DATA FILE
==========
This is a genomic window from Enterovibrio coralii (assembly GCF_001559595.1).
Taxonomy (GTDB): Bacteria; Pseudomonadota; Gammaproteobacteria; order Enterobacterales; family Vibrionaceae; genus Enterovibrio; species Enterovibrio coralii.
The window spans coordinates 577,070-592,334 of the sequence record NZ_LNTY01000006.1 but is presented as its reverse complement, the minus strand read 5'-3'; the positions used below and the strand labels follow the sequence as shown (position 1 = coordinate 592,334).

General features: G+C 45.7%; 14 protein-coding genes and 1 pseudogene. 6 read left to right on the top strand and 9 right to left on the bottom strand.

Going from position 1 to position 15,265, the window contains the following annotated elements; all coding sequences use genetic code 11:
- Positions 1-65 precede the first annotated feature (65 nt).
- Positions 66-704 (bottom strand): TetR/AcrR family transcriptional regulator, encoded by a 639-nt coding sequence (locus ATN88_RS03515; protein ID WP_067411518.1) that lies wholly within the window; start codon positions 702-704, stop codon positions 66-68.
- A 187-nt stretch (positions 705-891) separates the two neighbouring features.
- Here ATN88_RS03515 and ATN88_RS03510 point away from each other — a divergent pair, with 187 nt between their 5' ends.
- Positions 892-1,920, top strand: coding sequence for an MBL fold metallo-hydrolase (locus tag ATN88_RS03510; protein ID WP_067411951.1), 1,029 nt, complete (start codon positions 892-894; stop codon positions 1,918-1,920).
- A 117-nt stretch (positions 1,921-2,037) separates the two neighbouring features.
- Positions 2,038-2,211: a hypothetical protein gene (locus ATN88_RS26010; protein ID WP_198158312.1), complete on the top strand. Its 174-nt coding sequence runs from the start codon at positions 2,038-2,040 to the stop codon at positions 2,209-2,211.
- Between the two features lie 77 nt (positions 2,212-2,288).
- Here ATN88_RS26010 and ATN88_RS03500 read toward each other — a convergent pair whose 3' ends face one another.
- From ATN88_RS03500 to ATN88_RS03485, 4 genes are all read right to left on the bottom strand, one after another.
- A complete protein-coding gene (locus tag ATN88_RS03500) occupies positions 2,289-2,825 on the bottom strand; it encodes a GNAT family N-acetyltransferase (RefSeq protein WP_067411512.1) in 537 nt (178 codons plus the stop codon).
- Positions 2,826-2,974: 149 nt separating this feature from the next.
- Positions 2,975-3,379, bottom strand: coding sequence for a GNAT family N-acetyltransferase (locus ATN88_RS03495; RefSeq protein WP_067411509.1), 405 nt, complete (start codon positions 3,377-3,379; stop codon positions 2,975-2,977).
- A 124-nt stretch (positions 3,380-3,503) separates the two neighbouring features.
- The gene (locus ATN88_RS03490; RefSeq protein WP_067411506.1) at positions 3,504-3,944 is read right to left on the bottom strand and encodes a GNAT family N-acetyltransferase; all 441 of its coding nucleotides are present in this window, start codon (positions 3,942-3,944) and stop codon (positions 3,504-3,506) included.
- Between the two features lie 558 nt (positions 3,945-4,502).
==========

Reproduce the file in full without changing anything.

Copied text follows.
This is a genomic window from Enterovibrio coralii (assembly GCF_001559595.1).
Taxonomy (GTDB): Bacteria; Pseudomonadota; Gammaproteobacteria; order Enterobacterales; family Vibrionaceae; genus Enterovibrio; species Enterovibrio coralii.
The window spans coordinates 577,070-592,334 of the sequence record NZ_LNTY01000006.1 but is presented as its reverse complement, the minus strand read 5'-3'; the positions used below and the strand labels follow the sequence as shown (position 1 = coordinate 592,334).

General features: G+C 45.7%; 14 protein-coding genes and 1 pseudogene. 6 read left to right on the top strand and 9 right to left on the bottom strand.

Going from position 1 to position 15,265, the window contains the following annotated elements; all coding sequences use genetic code 11:
- Positions 1-65 precede the first annotated feature (65 nt).
- Positions 66-704 (bottom strand): TetR/AcrR family transcriptional regulator, encoded by a 639-nt coding sequence (locus ATN88_RS03515; protein ID WP_067411518.1) that lies wholly within the window; start codon positions 702-704, stop codon positions 66-68.
- A 187-nt stretch (positions 705-891) separates the two neighbouring features.
- Here ATN88_RS03515 and ATN88_RS03510 point away from each other — a divergent pair, with 187 nt between their 5' ends.
- Positions 892-1,920, top strand: coding sequence for an MBL fold metallo-hydrolase (locus tag ATN88_RS03510; protein ID WP_067411951.1), 1,029 nt, complete (start codon positions 892-894; stop codon positions 1,918-1,920).
- A 117-nt stretch (positions 1,921-2,037) separates the two neighbouring features.
- Positions 2,038-2,211: a hypothetical protein gene (locus ATN88_RS26010; protein ID WP_198158312.1), complete on the top strand. Its 174-nt coding sequence runs from the start codon at positions 2,038-2,040 to the stop codon at positions 2,209-2,211.
- Between the two features lie 77 nt (positions 2,212-2,288).
- Here ATN88_RS26010 and ATN88_RS03500 read toward each other — a convergent pair whose 3' ends face one another.
- From ATN88_RS03500 to ATN88_RS03485, 4 genes are all read right to left on the bottom strand, one after another.
- A complete protein-coding gene (locus tag ATN88_RS03500) occupies positions 2,289-2,825 on the bottom strand; it encodes a GNAT family N-acetyltransferase (RefSeq protein WP_067411512.1) in 537 nt (178 codons plus the stop codon).
- Positions 2,826-2,974: 149 nt separating this feature from the next.
- Positions 2,975-3,379, bottom strand: coding sequence for a GNAT family N-acetyltransferase (locus ATN88_RS03495; RefSeq protein WP_067411509.1), 405 nt, complete (start codon positions 3,377-3,379; stop codon positions 2,975-2,977).
- A 124-nt stretch (positions 3,380-3,503) separates the two neighbouring features.
- The gene (locus ATN88_RS03490; RefSeq protein WP_067411506.1) at positions 3,504-3,944 is read right to left on the bottom strand and encodes a GNAT family N-acetyltransferase; all 441 of its coding nucleotides are present in this window, start codon (positions 3,942-3,944) and stop codon (positions 3,504-3,506) included.
- Between the two features lie 558 nt (positions 3,945-4,502).